UCare is defending a $30 million donation to the state, a day after Sen. Chuck Grassley said he was concerned the gift was made to avoid reimbursing the federal government.
"We believe it was an appropriate donation," said Ghita Worcester, senior vice president for public affairs for UCare.
UCare is one of several health plans that delivers health care to the poor on behalf of the state and federal government's Medicaid program.
The $30 million from UCare came as welcome relief to lawmakers who were struggling a year ago to plug a $5 billion budget deficit.
Grassley, a Republican from Iowa, wants to know if some of that money should have gone to the federal government. He wants to know why the money is being considered a gift rather than a refund. He said it matters because the federal government pays for half of Minnesota's Medicaid program.
"We're very interested in making sure that all federal dollars spent on Medicaid are spent wisely. If there's money being misspent, and it's been recouped, the federal government ought to have a share of it," Grassley said.
Grassley made clear Friday that he's not accusing anyone of wrongdoing.
“If there's money being misspent, and it's been recouped, the federal government ought to have a share of it.”Sen. Chuck Grassley, R-Iowa
"They've only been an indication that raises questions, raises suspicion. It may turn out that there's absolutely nothing wrong, and at this point we can't say that there is anything wrong," he said. "All we can say is we have a responsibility to look into it."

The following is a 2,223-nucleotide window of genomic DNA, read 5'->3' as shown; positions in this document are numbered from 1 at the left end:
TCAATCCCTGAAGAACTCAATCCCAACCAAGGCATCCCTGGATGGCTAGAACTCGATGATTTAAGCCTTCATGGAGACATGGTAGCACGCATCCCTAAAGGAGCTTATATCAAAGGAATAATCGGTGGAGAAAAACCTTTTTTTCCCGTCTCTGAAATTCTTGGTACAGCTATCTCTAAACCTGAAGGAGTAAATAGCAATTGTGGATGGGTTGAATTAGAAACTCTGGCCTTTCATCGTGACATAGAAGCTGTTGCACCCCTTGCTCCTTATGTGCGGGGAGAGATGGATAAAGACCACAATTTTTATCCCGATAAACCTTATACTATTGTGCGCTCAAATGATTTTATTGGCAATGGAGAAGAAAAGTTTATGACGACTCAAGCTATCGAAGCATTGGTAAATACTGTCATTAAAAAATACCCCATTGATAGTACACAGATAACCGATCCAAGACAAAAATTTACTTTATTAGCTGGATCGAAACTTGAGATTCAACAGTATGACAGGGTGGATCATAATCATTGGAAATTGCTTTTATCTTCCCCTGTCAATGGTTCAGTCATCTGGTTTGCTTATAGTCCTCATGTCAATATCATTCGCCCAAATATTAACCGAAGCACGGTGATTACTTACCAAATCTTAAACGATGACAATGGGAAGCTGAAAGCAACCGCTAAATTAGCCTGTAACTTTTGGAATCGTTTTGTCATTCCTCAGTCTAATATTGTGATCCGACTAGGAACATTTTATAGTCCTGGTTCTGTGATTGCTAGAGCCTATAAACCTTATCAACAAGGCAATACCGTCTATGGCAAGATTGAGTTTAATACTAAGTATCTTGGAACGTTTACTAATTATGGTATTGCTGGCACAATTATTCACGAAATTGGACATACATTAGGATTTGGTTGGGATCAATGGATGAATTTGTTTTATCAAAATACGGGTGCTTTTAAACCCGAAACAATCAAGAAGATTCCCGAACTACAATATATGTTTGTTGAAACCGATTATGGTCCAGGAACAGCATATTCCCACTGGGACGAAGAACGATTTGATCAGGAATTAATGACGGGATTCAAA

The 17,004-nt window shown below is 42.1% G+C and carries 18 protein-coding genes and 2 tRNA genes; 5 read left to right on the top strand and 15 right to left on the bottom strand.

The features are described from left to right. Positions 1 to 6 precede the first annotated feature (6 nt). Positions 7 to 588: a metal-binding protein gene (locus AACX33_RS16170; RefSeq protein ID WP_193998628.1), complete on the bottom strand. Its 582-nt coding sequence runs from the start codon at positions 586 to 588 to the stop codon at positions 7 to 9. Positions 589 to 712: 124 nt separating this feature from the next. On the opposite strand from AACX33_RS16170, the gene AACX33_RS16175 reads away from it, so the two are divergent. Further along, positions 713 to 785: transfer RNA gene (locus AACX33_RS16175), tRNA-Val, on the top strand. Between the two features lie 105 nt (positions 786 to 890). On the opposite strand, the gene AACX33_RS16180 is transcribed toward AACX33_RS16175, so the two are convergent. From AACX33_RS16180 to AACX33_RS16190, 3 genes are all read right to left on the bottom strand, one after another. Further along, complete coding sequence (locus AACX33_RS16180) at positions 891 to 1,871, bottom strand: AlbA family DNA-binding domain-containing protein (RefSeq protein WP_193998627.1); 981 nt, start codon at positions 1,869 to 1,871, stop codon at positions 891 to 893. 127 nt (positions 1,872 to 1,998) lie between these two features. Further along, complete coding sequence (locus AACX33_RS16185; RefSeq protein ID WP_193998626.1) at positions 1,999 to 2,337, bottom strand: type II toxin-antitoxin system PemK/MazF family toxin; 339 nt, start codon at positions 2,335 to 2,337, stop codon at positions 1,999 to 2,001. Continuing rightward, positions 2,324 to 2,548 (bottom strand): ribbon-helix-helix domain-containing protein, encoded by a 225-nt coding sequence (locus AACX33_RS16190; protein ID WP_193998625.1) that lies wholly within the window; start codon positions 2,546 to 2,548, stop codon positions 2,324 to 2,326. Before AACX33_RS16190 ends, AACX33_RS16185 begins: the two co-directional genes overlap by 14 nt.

Worcester said the health plan was conscious of the state's budget predicament and had more revenue than expected.
"We've had several unforeseen marketplace factors that were occurring here, some of which were a healthier population coming into the program, better experience with how we provided things like disease management programs and we thought it was the right thing to do," Worcester said.
Minnesota Human Services Commissioner Lucinda Jesson said that at the time, she met with a top federal Medicaid official about the donation.
"During that meeting I said, 'I want you know that UCare just came in and made this donation. They said it's a donation, we believe it is. We understand this is unusual and novel, you may look at it differently but I just wanted to make sure you knew about it,' " Jesson said.
It was the first time UCare had ever made that type of donation to the state.
Stephen Parente, a health finance professor at the University of Minnesota's Carlson School of Management, said there's reason for Grassley to be asking questions.
"On the surface ... it seems very nice and it seems very noble," Parente said. "But because it's somewhat out of the ordinary and also because the program is very much engaged in publicly funded health insurance that has contractual obligations with the state, it looks a little odd."
Parente said there's already a lot of political debate in Minnesota about the state's Medicaid contracts with health plans like UCare. He said it's worth asking whether UCare was trying to get something in return. But others say the attention on the UCare donation is unwarranted.
"It's ironic that they're getting scrutiny for what I think was a very good thing," said Republican Rep. Jim Abeler, who oversees the House Health and Human Services Committee at the Legislature.
Abeler said he wants to know why other health plans aren't giving money back to the government when they have reserves.
"If you're asking about UCare, you're asking the wrong question. If you're asking country-wide why do we pay our different vendors so much money to do what they do and are they also building on their reserves, that's a massive question that needs to be asked but not just picking on one company in Minnesota that happened to do the right thing."
Grassley has also asked other public health plan providers in Minnesota — HealthPartners, Medica and Blue Cross Blue Shield — to provide information about the state's Medicaid program. Officials for the health plans say they're cooperating with the inquiry.
(MPR report Jon Collins contributed to this report.)